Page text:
Initiatives in Oregon Push for Decriminalization of Schedule 1 Drugs and for the Legalization of Medical Psilocybin.
The Chan Zuckerberg Initiative Advocacy donated a large contribution of $500,000 in support of Measure 110, a proposed change that would decriminalize drug possession. This donation followed a statement from CEO David Bronner calling for support and donors to back the measure, "we just want to send a signal to the donor community that this is a really important ballot measure to support". Measure 110 is closely tied to Measure 109, which serves to legalize medical psilocybin, subject to a 15% taxation scheme. If successful, Oregon promises to be the first state to legalize magic mushrooms, following the path of cities such as Oakland and Denver, that have decriminalized psilocybin.
Kayse Jama, Executive Director of Unite Oregon, endorses the proposed measures by contextualising alternative medical treatment in the time of the COVID-19 crisis: "The need for this measure is more urgent right now more than ever, because jails and prisons have turned into contagion hotspots during the pandemic". The measures are also supported by the Oregon Democratic Party. Relieving the prison system is not the only benefit psilocybin may bestow upon Oregon: health facilities and institutions may be able to divert patients to facilities specifically equipped to treat mental health, therefore taking the strain off hospitals.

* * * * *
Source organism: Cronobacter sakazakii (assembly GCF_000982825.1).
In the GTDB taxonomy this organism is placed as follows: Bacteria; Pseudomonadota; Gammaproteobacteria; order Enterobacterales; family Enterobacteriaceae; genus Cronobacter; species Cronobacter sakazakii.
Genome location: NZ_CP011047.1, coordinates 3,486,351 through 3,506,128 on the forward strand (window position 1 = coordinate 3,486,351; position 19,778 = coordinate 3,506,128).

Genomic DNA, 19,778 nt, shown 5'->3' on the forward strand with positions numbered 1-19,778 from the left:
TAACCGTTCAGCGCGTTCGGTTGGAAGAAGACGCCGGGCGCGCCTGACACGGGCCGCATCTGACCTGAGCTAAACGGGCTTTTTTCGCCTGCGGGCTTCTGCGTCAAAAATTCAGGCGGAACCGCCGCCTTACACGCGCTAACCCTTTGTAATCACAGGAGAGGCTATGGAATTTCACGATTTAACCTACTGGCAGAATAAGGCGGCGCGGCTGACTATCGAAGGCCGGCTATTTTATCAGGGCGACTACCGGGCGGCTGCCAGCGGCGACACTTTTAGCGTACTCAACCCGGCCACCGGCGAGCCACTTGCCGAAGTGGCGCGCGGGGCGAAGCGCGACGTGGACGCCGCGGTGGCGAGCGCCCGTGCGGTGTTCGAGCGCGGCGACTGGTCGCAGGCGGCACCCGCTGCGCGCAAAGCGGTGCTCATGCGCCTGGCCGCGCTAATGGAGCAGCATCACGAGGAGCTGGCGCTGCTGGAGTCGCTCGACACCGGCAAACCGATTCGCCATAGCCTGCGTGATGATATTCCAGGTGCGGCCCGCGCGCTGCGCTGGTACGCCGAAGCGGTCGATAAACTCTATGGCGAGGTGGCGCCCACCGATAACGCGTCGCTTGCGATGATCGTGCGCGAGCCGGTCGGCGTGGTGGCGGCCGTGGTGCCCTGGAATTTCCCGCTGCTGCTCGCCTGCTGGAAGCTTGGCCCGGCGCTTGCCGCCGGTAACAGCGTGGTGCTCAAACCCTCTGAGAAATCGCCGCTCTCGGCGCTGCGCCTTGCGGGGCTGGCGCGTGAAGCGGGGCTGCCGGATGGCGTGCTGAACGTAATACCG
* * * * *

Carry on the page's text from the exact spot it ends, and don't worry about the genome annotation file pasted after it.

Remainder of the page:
What does psilocybin legalization have to do with cannabis?
Measures 109 and 110 will redirect tax revenue from legal cannabis sales into expanded medical treatment programs for substance addiction and misuse. This means valuable tax dollars being paid by cannabis users will be channelled into helping those with drug dependencies and misuse issues. However, unlike marijuana, which is consumed by roughly half of Americans, shrooms are used infrequently. Only 0.1 percent of respondents to a nation-wide survey reported psychedelic use within the last year.
Psilocybin-assisted therapy in licensed settings is what the science supports. That's our approach in Oregon. And that's why we believe Oregonians deserve access.Tom Eckert, Chief Petitioner
The proposed psilocybin therapy programs are borne from a breadth research initiatives that have discovered the benefits of magic mushrooms on mental health. A 2006 study by Roland R. Griffiths established that the consumption of psilocybin lead to joy and extreme happiness, with long-lasting effects of substantial mood benefits. In the same study, 67% of patients described their experience with magic mushrooms as "either the single most meaningful experience of his or her life or among the top five most meaningful experiences of his or her life".
Ultimately, Zuckerberg is backing a proposal that, according to Chief Petitioner Tom Eckert, "is about giving Oregonians safe, legal, regulated access to psilocybin-assisted therapy in licensed settings, with trained and competent facilitators". The measure would allow licence holders to provide psilocybin therapy, cultivate psilocybin, or own a psilocybin service center, which aims to help those with mental health problems. According to therapist Sheri Eckert, "Oregon has some of the highest rates of depression, anxiety, and addiction in the country," leading her to support the legalization of psylocibin because of the mental health benefits it promises.
Time will tell whether Oregonians vote to legalize psilocybin and decriminalize an array of schedule 1 drugs under Measure 110 and 109 when put to ballot in November. The health benefits, as well as the budding industry promising to emerge from the legalization of shrooms would expand the growing legal substance markets and offer expansive opportunity for investors to capitalize on a brand new industry.
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